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Get With the Human Rights Declaration!


Articulate Your Ideals
Treaties Unsigned
Moral Touchstone

The United Nations’ Universal Declaration of Human Rights is “one of the highest expressions of the human conscience in our time,” commented Pope John Paul II in 1995.

This document (, adopted by the U.N. General Assembly 60 years ago this month, was a major postwar accomplishment. It was crafted and approved in the narrow window of opportunity while the horrors of the Holocaust extermination of Jews and Gypsies were still fresh in people’s minds and just before the Berlin Airlift ushered in the Cold War. It is a testament to the vision and energy of Eleanor Roosevelt, the first chair of the U.N.’s Commission on Human Rights, which drafted the Declaration.

U.S. Ambassador to the Holy See Mary Ann Glendon wrote A World Made New, the definitive work about Mrs. Roosevelt and the Declaration of Human Rights.

According to Glendon, the Declaration “serves today as the principal common reference point for cross-cultural discussion of how we are to order the human future in an increasingly interdependent world” (Catholic News Service, May 5, 2008).


Articulate Your Ideals

Mrs. Roosevelt knew very well what the Declaration was and wasn’t: “It is not a treaty,” she admitted in 1948. “It is not an international agreement. It is not and does not purport to be a statement of law or legal obligation. It is a Declaration of basic principles of human rights and freedoms.”

Stating our ideals is always good—even if we don’t live up to them. We haven’t jettisoned the Ten Commandments, no matter how many we fail to keep.

While it is not a binding document for any of the U.N. members, the Declaration is an important tool in applying diplomatic and moral pressure on governments to observe the Declaration’s 30 articles.

Some 60 treaties since have elaborated on various aspects of the Declaration, according to Bert B. Lockwood, a University of Cincinnati law professor now in his 27th year of editing Human Rights Quarterly, published by Johns Hopkins University Press (

Of these subsequent treaties, the United States has ratified only five of them. Because international covenants are considered treaties, they must be approved by the U.S. Senate for our country to be bound by them.

Even on those we’ve ratified, we’ve attached reservations. Sometimes, that’s been for a good reason. For instance, the 1966 Civil and Political Rights Covenant (ratified by the U.S. in 1992) requires governments to agree to suppress war propaganda and incitement to racial discrimination. Definitely, this is something the United States can endorse, but our First Amendment allows even hateful words in our free speech.

And we never agreed to the second protocol to this covenant, because that requires abolishing the death penalty. Moreover, the main document contains a right to universal health care, on which this country’s commitment wavers.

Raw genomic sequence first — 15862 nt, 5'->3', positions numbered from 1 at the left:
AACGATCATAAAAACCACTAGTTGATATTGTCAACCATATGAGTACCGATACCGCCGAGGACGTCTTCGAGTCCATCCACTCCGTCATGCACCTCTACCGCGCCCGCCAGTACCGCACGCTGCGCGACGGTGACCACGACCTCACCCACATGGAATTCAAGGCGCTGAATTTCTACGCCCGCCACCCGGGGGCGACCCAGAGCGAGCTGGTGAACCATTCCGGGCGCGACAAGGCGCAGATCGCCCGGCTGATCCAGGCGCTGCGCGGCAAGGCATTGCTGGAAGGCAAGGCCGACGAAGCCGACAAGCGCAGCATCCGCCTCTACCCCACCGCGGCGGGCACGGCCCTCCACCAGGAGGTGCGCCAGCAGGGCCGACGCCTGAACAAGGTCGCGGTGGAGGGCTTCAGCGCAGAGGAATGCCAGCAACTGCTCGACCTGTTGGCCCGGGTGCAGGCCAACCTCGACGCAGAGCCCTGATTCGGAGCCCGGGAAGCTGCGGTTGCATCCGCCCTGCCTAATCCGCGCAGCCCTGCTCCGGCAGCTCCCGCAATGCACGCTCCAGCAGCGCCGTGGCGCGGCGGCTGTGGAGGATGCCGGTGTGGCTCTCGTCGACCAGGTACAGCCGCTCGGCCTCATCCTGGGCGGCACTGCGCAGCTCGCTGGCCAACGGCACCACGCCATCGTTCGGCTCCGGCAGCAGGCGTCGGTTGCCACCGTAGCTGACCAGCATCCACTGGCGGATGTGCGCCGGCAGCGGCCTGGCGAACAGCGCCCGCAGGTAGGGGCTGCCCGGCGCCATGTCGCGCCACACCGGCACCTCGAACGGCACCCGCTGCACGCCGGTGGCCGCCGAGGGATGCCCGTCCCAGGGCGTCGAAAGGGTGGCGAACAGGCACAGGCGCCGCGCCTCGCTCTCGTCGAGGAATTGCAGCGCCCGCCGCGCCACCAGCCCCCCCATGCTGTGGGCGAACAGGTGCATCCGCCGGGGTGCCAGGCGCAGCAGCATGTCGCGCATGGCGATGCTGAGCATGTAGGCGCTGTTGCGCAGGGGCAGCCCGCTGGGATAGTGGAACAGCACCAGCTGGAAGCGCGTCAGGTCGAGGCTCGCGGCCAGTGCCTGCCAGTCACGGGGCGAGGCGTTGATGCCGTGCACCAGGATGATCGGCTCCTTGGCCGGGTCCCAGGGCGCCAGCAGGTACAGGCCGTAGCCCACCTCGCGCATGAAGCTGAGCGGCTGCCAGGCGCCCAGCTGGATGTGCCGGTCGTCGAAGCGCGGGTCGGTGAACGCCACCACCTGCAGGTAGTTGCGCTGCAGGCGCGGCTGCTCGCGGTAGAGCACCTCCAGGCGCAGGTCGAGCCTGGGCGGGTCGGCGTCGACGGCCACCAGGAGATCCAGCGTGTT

Our 1988 ratification of the 1948 treaty against genocide included a reservation that the World Court has no jurisdiction in our country.

We have ratified the convention against torture and the one against racial discrimination, but we know we are vulnerable on the racial issue.

The only other U.N. member that hasn’t signed the Convention on the Rights of the Child, which would outlaw child soldiers and child prostitution, is Somalia, according to Professor Lockwood.

We’ve never signed or ratified the documents on the basic rights for migrant workers or the handicapped.

It’s true that the United States is working on most of these issues, independent of international oversight, but we value our national sovereignty so highly we’re removing ourselves from the international discussion.

The original Universal Declaration of Human Rights became a moral touchstone on which everything else is based. “Sixty years into a legal revolution,” says Professor Lockwood, “isn’t a particularly long time historically. Human rights is clearly an idea which has spread and has made very significant strides.”

Yet if today you read the Preamble setting forth the reasons why the Declaration was deemed necessary in 1948, you can see why it is still needed: “Whereas disregard and contempt for human rights have resulted in barbarous acts, which have outraged the conscience of mankind....” Just think of recent genocides such as those in Cambodia, Rwanda, Bosnia and Darfur. Yes, there’s a disconnect between the ideals of the world community and the international law’s real power to protect people. So more—not less—needs to be done.

When Pope Benedict XVI addressed the United Nations last April, he pointed out, “The promotion of human rights remains the most effective strategy for eliminating inequalities between countries and social groups, and for increasing security. Indeed, the victims of hardship and despair, whose human dignity is violated with impunity, become easy prey to the call of violence....”

Not only is it the moral thing to do, but it is also in our self-interest to promote the human rights of all God’s people.—B.B.


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